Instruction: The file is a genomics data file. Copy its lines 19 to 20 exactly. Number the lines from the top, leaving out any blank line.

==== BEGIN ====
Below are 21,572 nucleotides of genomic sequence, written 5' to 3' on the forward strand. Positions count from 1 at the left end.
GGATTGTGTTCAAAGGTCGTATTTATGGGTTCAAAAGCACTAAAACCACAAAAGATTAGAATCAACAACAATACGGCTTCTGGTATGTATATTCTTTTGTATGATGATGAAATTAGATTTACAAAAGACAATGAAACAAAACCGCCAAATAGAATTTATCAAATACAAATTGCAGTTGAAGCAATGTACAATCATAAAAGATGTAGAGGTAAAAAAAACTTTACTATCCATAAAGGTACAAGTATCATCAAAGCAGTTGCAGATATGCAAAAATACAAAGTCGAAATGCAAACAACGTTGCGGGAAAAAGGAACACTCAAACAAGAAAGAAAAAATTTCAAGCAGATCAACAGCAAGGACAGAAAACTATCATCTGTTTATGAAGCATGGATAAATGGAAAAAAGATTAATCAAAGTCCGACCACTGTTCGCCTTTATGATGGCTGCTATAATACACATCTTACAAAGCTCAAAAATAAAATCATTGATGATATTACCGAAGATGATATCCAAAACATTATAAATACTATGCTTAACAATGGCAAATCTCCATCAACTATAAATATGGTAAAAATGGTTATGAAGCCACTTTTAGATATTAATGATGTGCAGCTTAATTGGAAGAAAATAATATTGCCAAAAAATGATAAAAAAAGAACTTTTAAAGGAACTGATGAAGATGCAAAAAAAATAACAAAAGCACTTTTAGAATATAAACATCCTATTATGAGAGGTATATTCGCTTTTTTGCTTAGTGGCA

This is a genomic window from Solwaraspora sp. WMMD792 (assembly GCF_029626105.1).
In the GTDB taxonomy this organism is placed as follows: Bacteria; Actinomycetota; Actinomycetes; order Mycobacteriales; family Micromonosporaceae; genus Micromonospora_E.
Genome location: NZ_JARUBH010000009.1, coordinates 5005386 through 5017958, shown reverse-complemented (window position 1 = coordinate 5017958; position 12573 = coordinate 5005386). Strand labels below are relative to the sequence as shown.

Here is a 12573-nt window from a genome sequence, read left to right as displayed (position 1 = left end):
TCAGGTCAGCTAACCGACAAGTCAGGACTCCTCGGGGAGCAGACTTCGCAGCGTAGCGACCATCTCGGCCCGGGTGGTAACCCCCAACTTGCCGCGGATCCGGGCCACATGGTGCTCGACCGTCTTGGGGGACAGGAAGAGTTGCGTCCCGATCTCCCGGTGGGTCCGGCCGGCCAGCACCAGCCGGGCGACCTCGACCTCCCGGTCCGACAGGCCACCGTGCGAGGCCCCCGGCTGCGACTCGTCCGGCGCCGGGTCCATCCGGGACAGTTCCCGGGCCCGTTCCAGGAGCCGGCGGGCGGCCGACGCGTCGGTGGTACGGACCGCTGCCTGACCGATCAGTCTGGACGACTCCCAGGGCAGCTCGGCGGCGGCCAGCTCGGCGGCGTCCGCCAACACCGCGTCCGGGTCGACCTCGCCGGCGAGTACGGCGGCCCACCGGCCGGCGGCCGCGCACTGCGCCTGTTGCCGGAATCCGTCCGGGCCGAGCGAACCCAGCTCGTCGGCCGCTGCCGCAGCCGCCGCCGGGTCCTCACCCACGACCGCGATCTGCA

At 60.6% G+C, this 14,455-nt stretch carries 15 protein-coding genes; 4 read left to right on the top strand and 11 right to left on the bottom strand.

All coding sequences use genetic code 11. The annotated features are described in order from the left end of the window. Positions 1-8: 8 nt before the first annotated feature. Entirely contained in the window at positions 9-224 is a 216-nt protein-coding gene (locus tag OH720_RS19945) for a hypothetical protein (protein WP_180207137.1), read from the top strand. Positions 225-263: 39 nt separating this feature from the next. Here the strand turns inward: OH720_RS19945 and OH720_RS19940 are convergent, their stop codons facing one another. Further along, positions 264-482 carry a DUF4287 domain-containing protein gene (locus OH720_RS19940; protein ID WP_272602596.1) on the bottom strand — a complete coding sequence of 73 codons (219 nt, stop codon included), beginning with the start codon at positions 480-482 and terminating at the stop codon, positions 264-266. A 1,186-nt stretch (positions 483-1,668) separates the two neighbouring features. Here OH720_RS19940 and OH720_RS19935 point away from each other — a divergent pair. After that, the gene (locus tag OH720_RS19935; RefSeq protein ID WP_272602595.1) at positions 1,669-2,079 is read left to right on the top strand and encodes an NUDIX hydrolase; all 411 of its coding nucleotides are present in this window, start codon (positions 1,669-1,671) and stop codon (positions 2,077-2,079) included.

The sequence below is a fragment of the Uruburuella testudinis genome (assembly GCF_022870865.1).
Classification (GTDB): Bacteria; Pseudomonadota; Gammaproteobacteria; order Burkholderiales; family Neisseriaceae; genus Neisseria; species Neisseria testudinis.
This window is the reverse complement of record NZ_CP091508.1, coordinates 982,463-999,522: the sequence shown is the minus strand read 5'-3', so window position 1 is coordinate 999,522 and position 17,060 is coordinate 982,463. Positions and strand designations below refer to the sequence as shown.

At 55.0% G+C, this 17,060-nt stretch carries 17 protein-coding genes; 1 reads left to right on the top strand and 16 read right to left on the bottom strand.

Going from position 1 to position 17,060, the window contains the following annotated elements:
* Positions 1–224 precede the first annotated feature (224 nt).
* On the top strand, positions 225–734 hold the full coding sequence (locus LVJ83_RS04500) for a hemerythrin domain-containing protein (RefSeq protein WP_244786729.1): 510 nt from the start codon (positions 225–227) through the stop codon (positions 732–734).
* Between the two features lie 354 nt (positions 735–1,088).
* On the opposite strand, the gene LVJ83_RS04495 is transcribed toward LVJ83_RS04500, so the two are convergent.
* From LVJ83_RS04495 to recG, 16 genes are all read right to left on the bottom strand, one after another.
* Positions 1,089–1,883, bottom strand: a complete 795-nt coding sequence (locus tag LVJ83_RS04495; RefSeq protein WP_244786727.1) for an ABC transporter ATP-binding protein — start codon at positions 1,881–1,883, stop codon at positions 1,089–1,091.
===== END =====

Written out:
* From LVJ83_RS04495 to recG, 16 genes are all read right to left on the bottom strand, one after another.
* Positions 1,089–1,883, bottom strand: a complete 795-nt coding sequence (locus tag LVJ83_RS04495; RefSeq protein WP_244786727.1) for an ABC transporter ATP-binding protein — start codon at positions 1,881–1,883, stop codon at positions 1,089–1,091.